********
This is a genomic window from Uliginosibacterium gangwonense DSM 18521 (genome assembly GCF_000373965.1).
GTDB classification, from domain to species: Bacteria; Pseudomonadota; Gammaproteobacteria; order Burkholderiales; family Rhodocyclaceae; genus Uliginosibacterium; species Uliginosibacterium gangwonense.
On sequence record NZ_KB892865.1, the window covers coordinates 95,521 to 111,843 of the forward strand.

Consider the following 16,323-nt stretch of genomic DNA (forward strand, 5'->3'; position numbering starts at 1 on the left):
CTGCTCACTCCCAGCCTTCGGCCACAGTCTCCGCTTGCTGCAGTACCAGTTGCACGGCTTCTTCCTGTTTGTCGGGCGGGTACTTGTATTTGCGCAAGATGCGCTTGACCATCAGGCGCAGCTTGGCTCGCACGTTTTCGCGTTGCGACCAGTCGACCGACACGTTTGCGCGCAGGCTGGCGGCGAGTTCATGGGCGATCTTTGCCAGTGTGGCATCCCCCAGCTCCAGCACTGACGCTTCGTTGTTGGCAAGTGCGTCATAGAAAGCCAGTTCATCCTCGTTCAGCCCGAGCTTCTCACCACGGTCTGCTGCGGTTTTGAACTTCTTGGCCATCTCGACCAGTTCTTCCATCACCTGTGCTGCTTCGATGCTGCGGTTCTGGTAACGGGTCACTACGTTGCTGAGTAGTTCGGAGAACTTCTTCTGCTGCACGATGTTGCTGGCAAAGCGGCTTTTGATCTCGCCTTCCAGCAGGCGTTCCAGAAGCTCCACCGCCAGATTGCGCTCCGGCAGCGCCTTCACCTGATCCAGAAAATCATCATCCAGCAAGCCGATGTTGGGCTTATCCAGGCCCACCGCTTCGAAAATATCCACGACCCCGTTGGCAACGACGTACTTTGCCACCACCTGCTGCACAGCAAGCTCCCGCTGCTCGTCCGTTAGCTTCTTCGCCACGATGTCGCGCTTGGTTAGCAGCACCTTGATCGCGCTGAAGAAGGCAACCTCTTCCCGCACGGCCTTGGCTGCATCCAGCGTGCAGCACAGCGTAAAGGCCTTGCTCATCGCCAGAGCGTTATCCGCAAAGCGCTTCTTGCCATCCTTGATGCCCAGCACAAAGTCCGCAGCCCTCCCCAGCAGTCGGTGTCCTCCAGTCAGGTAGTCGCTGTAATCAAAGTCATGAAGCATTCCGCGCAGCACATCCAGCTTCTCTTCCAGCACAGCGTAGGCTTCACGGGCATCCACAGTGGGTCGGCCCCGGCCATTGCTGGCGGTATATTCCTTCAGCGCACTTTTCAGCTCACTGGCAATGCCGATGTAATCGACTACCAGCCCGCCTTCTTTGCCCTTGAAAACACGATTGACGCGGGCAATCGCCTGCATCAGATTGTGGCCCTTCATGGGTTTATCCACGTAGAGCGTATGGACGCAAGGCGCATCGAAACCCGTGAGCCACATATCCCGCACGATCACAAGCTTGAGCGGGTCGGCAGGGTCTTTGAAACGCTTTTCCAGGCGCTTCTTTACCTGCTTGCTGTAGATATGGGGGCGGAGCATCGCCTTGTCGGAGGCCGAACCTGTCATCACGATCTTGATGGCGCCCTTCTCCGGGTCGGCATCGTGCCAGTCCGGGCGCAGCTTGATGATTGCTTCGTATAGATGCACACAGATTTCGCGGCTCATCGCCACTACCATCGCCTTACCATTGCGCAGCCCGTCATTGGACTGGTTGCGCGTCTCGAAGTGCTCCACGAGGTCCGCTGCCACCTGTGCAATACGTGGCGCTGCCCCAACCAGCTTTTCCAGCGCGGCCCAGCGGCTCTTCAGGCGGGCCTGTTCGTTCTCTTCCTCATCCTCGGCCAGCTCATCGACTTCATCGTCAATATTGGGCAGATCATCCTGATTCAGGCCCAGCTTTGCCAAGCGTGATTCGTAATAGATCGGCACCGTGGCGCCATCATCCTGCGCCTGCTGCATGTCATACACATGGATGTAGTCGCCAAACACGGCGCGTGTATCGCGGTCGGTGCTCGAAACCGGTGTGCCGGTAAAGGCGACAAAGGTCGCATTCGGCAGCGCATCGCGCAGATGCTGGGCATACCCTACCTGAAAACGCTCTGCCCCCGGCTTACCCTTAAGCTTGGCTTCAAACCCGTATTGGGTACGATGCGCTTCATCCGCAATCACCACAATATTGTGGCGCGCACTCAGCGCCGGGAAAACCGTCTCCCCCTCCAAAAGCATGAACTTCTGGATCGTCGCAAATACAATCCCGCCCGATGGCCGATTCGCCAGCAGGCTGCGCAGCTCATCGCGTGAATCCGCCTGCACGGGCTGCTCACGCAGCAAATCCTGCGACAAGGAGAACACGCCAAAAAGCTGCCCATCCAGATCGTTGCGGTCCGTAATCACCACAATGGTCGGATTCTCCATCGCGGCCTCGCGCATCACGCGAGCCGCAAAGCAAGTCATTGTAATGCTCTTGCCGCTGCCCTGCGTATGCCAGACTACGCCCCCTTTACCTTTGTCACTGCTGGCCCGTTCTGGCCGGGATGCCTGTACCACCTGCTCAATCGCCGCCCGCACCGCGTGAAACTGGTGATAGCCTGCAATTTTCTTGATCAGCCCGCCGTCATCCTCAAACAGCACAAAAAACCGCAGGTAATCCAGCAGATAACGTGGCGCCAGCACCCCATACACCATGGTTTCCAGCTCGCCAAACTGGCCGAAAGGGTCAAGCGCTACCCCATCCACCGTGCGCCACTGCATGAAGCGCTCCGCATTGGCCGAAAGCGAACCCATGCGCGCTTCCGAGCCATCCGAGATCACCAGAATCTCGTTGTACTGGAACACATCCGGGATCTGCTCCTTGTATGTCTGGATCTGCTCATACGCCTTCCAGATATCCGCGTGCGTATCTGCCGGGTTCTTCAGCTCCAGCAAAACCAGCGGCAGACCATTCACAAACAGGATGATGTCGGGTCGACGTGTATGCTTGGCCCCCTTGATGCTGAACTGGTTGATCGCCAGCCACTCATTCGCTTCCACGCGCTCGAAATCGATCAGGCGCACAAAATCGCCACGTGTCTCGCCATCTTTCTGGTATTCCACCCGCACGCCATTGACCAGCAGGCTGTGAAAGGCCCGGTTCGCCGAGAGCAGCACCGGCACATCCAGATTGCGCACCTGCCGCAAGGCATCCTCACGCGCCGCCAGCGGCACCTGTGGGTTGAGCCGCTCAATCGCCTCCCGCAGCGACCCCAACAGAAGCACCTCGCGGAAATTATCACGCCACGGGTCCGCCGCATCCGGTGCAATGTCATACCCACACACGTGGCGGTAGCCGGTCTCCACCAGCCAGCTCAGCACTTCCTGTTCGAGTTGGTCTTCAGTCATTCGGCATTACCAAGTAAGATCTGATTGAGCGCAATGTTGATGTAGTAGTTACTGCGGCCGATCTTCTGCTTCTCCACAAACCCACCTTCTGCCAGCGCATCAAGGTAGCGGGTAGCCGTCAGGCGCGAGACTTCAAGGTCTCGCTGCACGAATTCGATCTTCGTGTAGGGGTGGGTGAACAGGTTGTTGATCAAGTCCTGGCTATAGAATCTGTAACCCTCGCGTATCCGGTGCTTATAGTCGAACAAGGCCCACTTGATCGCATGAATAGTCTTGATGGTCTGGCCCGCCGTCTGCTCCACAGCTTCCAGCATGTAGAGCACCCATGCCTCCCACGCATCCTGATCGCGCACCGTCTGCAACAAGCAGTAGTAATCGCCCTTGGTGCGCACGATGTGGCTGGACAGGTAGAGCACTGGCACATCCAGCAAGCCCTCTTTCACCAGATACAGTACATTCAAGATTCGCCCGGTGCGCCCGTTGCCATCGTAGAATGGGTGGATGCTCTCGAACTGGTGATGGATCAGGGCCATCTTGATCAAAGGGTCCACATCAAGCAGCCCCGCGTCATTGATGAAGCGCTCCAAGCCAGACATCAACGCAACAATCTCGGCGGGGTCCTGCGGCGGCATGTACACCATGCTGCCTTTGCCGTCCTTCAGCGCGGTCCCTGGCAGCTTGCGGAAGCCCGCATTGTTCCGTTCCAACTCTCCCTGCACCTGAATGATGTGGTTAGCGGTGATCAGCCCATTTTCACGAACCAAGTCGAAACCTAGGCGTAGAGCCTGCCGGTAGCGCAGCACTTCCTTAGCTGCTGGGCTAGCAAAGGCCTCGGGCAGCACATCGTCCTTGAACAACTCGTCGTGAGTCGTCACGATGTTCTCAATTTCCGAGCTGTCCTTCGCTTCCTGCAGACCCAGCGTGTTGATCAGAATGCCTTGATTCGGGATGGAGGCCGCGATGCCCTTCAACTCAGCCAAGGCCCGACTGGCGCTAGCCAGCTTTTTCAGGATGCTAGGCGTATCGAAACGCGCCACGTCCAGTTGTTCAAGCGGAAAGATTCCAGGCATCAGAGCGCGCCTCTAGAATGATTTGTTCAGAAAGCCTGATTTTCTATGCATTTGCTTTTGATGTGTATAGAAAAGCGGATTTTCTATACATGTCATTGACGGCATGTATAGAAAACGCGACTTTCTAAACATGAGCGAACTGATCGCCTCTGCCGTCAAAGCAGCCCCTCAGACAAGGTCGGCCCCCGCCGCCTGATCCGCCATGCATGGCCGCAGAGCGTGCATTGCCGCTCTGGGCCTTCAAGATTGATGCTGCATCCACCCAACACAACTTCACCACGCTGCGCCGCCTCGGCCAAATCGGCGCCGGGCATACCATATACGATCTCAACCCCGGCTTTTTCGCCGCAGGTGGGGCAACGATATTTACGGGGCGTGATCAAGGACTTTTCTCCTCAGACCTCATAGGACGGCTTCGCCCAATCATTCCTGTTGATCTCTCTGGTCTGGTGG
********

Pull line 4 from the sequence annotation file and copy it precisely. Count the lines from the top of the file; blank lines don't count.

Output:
Consider the following 16,323-nt stretch of genomic DNA (forward strand, 5'->3'; position numbering starts at 1 on the left):